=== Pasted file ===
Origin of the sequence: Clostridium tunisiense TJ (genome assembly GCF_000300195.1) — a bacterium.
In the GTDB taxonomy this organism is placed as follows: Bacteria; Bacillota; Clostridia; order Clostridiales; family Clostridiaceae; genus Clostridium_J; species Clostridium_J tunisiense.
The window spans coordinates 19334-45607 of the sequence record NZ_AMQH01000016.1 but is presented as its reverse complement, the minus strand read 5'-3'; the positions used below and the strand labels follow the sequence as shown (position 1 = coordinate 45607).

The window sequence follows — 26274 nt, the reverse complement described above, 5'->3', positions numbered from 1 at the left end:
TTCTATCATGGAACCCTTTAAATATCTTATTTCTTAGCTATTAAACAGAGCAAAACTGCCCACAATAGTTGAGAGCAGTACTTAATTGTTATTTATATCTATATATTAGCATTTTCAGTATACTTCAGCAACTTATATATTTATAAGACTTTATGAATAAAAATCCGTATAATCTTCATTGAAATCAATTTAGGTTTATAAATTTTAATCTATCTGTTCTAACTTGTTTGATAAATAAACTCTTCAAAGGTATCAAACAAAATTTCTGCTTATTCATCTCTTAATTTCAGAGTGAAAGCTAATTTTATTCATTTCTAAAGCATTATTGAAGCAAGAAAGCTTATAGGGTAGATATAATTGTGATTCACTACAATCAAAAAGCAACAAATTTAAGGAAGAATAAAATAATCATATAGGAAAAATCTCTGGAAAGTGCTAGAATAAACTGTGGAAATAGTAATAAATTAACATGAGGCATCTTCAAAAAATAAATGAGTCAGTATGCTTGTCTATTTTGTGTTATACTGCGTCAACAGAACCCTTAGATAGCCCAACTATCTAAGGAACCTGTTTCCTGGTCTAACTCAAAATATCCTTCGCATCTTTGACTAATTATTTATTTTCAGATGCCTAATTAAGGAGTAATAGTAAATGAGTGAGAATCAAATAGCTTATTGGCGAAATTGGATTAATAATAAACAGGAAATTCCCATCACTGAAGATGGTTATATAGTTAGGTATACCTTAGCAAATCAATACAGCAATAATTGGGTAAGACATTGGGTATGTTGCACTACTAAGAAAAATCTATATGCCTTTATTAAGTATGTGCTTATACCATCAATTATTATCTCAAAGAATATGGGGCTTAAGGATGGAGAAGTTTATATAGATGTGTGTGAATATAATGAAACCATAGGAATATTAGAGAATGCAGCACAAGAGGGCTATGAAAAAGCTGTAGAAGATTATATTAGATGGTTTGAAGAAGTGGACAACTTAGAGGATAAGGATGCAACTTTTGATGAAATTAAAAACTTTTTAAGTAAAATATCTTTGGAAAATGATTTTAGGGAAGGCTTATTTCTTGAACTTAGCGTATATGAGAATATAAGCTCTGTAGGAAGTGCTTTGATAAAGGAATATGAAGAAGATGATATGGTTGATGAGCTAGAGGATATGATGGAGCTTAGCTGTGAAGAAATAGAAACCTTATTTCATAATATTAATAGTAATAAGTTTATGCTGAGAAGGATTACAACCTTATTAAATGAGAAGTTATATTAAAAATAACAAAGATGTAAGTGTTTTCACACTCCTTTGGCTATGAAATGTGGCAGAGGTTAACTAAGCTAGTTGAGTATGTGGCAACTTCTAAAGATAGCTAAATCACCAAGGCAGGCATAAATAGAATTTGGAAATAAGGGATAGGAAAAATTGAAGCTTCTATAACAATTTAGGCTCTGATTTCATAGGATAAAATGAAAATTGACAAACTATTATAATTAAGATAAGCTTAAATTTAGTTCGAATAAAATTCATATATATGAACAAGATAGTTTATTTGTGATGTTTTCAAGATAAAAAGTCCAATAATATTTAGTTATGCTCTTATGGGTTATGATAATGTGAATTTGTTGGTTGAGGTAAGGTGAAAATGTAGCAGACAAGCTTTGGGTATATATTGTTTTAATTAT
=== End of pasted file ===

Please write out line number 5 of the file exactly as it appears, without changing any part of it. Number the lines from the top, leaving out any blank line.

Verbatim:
TTCTATCATGGAACCCTTTAAATATCTTATTTCTTAGCTATTAAACAGAGCAAAACTGCCCACAATAGTTGAGAGCAGTACTTAATTGTTATTTATATCTATATATTAGCATTTTCAGTATACTTCAGCAACTTATATATTTATAAGACTTTATGAATAAAAATCCGTATAATCTTCATTGAAATCAATTTAGGTTTATAAATTTTAATCTATCTGTTCTAACTTGTTTGATAAATAAACTCTTCAAAGGTATCAAACAAAATTTCTGCTTATTCATCTCTTAATTTCAGAGTGAAAGCTAATTTTATTCATTTCTAAAGCATTATTGAAGCAAGAAAGCTTATAGGGTAGATATAATTGTGATTCACTACAATCAAAAAGCAACAAATTTAAGGAAGAATAAAATAATCATATAGGAAAAATCTCTGGAAAGTGCTAGAATAAACTGTGGAAATAGTAATAAATTAACATGAGGCATCTTCAAAAAATAAATGAGTCAGTATGCTTGTCTATTTTGTGTTATACTGCGTCAACAGAACCCTTAGATAGCCCAACTATCTAAGGAACCTGTTTCCTGGTCTAACTCAAAATATCCTTCGCATCTTTGACTAATTATTTATTTTCAGATGCCTAATTAAGGAGTAATAGTAAATGAGTGAGAATCAAATAGCTTATTGGCGAAATTGGATTAATAATAAACAGGAAATTCCCATCACTGAAGATGGTTATATAGTTAGGTATACCTTAGCAAATCAATACAGCAATAATTGGGTAAGACATTGGGTATGTTGCACTACTAAGAAAAATCTATATGCCTTTATTAAGTATGTGCTTATACCATCAATTATTATCTCAAAGAATATGGGGCTTAAGGATGGAGAAGTTTATATAGATGTGTGTGAATATAATGAAACCATAGGAATATTAGAGAATGCAGCACAAGAGGGCTATGAAAAAGCTGTAGAAGATTATATTAGATGGTTTGAAGAAGTGGACAACTTAGAGGATAAGGATGCAACTTTTGATGAAATTAAAAACTTTTTAAGTAAAATATCTTTGGAAAATGATTTTAGGGAAGGCTTATTTCTTGAACTTAGCGTATATGAGAATATAAGCTCTGTAGGAAGTGCTTTGATAAAGGAATATGAAGAAGATGATATGGTTGATGAGCTAGAGGATATGATGGAGCTTAGCTGTGAAGAAATAGAAACCTTATTTCATAATATTAATAGTAATAAGTTTATGCTGAGAAGGATTACAACCTTATTAAATGAGAAGTTATATTAAAAATAACAAAGATGTAAGTGTTTTCACACTCCTTTGGCTATGAAATGTGGCAGAGGTTAACTAAGCTAGTTGAGTATGTGGCAACTTCTAAAGATAGCTAAATCACCAAGGCAGGCATAAATAGAATTTGGAAATAAGGGATAGGAAAAATTGAAGCTTCTATAACAATTTAGGCTCTGATTTCATAGGATAAAATGAAAATTGACAAACTATTATAATTAAGATAAGCTTAAATTTAGTTCGAATAAAATTCATATATATGAACAAGATAGTTTATTTGTGATGTTTTCAAGATAAAAAGTCCAATAATATTTAGTTATGCTCTTATGGGTTATGATAATGTGAATTTGTTGGTTGAGGTAAGGTGAAAATGTAGCAGACAAGCTTTGGGTATATATTGTTTTAATTAT